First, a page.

Visage de Marie-Thérèse1928 by Pablo Picasso

1928 (Probably October, Paris)

This lithograph is one of Picasso’s earliest portraits of his mistress, Marie-Thérèse Walter, aside from sketches and drawings of a more personal nature. It was also his first major achievement in lithography, a method that would become more important to his printmaking oeuvre in the 1940s when he met the printer, Fernand Mourlot. As such, it stands as an isolated early masterwork in the technique. The image served as the frontispiece for the deluxe edition of André Level‘s 1928 biography on Picasso (the first to be issued)—a bold yet secretive declaration of the obsession for Marie-Thérèse that had overcome him. He did not reveal the identity of the sitter or his relationship with her, and for many years this print was simply known as Visage. Another year passed before he dared to portray her again.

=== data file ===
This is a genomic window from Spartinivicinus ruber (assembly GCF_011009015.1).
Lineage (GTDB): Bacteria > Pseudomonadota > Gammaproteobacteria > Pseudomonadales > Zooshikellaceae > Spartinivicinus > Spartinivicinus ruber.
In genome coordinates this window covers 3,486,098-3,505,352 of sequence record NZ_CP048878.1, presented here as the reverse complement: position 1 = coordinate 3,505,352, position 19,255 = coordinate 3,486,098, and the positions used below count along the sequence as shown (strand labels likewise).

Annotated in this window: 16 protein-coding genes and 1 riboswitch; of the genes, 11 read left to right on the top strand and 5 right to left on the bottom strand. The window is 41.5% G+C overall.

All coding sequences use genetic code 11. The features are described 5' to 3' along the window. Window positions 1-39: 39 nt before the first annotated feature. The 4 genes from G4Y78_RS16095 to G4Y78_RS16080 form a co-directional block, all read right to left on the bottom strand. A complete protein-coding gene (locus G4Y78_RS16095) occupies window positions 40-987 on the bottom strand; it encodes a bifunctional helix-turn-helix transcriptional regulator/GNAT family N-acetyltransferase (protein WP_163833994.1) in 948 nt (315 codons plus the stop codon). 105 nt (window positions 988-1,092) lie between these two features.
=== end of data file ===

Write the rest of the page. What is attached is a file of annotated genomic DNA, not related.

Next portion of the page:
The rapturous and tenderly rendered portrait glows with the artist’s fresh ardor for his new lover, who was eighteen at the time. The three-quarters profile perspective accentuates his lover’s sculpted nose, alabaster skin, delicate mouth, and elegant eyes. Picasso’s intimate framing and cropping of her face imparts a sense of both monumentality and familiarity to the image. Perhaps related to the personal nature of the subject, the delicate, soft hatching Picasso used here is a departure from the energetic and dynamic line that characterizes a majority of his work from this period.
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